Malabo Report stresses need to manage climate change

The first Malabo Biennial Report on the Malabo Commitment to accelerate agricultural growth and transformation in Africa was released last month.

Malabo Report stresses need to manage climate change

The Malabo Declaration was signed in 2014 by 20 African leaders to ensure that agriculture remained high on the continent’s development agenda.

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CARE International, the Graça Machel Trust, and the Food, Agriculture Natural Resources Policy Analysis Network (FANRPAN) welcomed the first Malabo Biennial Report.

According to Dr Tobias Takavarasha, CEO of FANRPAN, the timely release of the report was a demonstration of commitment by the member states and the African Union (AU) to increase investment in agriculture.

The objective of the Malabo report was to end hunger and halve poverty by 2025. Takavarasha said this called for a significant shift in the way agriculture has been handled across the continent.

Despite the threat of climate change, a significant number of AU member states continue to rely on dryland agriculture.

According to Michelle D Carter, deputy managing regional director of CARE International for Southern Africa, the future of agriculture depended on the management of climate change.

There was a need for national investments targeted at efforts that address the threat to food and nutrition security by the changing climate. It was therefore disappointing that only Mauritius was on track with the commitment to enhance resilience to climate variability.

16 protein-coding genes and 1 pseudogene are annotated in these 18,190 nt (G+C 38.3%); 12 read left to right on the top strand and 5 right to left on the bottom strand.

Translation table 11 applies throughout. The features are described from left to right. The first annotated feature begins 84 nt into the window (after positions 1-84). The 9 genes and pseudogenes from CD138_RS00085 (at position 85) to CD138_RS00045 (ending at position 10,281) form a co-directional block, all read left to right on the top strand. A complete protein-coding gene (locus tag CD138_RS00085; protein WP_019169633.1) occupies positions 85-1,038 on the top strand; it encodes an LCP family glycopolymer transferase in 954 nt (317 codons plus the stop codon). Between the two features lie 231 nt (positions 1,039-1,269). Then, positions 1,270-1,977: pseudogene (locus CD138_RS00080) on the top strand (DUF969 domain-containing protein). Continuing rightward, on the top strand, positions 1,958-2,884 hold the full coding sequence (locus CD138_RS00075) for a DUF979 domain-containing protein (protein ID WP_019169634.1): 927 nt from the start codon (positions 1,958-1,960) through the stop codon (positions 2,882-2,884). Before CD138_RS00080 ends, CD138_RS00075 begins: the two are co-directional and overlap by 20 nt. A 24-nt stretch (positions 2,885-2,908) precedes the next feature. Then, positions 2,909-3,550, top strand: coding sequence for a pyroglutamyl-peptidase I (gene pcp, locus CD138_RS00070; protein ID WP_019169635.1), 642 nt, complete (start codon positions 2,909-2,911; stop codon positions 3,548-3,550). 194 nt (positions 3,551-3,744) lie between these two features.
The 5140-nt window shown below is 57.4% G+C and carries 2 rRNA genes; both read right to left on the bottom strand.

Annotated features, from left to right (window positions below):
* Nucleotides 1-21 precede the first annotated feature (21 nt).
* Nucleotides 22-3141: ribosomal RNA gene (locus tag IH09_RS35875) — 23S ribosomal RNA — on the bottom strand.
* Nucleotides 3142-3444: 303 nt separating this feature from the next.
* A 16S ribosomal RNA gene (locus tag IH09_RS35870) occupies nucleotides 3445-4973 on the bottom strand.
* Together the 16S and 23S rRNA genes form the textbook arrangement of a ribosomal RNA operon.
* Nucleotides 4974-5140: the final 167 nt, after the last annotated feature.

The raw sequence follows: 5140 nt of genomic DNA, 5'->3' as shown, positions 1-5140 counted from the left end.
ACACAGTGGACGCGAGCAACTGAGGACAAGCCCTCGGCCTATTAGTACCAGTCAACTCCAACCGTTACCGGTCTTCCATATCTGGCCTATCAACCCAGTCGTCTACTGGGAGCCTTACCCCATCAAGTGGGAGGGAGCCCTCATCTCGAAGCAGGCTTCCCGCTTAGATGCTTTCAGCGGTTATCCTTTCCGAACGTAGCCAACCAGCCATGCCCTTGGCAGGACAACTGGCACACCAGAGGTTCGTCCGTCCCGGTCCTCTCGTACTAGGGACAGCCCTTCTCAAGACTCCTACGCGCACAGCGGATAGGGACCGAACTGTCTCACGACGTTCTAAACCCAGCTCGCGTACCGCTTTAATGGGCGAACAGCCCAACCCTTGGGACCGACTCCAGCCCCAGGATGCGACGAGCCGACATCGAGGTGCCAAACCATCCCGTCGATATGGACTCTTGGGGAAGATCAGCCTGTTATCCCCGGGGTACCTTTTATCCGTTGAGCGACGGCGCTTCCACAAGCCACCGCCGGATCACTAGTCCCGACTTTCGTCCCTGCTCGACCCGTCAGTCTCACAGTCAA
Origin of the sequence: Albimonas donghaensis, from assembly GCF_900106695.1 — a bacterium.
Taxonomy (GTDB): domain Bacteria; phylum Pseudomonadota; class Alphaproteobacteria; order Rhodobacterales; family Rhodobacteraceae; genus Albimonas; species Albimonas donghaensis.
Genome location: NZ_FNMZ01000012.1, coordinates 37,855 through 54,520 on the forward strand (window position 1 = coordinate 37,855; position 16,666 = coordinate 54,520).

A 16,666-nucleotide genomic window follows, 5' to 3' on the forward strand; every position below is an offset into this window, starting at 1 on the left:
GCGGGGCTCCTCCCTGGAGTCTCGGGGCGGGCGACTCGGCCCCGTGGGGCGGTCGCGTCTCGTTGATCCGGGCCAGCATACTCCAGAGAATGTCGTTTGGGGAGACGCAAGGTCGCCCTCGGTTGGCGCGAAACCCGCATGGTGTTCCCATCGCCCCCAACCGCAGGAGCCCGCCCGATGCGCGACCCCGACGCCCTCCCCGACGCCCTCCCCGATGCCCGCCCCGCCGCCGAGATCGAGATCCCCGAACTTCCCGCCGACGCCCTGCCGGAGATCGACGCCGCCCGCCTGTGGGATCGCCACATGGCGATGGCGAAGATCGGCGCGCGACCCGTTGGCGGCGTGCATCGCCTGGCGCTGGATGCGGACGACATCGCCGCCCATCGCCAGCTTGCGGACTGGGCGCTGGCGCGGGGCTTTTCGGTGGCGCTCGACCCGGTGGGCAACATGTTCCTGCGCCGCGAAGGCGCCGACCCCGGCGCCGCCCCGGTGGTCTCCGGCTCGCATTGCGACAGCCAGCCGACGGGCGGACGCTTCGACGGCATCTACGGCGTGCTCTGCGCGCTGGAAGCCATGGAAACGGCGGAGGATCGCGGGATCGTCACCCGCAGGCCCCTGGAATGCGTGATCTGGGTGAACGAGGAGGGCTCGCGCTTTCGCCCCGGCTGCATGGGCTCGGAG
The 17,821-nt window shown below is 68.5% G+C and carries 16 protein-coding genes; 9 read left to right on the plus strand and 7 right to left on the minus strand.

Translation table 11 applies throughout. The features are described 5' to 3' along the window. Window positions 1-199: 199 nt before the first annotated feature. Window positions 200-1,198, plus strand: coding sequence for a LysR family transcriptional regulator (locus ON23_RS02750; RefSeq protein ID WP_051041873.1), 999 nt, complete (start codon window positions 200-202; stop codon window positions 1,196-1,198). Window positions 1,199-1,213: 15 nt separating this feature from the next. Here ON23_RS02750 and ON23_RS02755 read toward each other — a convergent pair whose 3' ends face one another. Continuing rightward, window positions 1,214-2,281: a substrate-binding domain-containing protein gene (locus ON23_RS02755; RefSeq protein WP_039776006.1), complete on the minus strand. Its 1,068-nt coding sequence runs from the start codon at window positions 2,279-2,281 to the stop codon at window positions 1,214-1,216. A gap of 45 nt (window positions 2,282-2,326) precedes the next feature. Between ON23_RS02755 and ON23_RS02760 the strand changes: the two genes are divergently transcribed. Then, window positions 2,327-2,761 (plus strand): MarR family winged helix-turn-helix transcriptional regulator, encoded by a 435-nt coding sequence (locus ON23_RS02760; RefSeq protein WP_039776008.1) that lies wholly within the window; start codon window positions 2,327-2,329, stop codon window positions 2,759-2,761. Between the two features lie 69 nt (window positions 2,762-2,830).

“We are hopeful that governments will implement recommendations to improve adoption and uptake of climate-resilient agriculture by smallholder farmers, especially women,” she said.

Climate change threatened global food security, the eradication of poverty and sustainable development, according to the Food and Agriculture Organization of the United Nations (FAO).

Greenhouse-gas emissions from human activity and livestock were a significant driver of climate change, trapping heat in the earth’s atmosphere and triggering global warming.

Climate change had both direct and indirect effects on agricultural productivity, including changing rainfall patterns, drought, flooding and the geographical redistribution of pests and diseases.

The FAO was supporting countries to both mitigate and adapt to the effects of climate change through a wide range of research-based and practical programmes and projects, as an integral part of the 2030 agenda and the Sustainable Development Goals.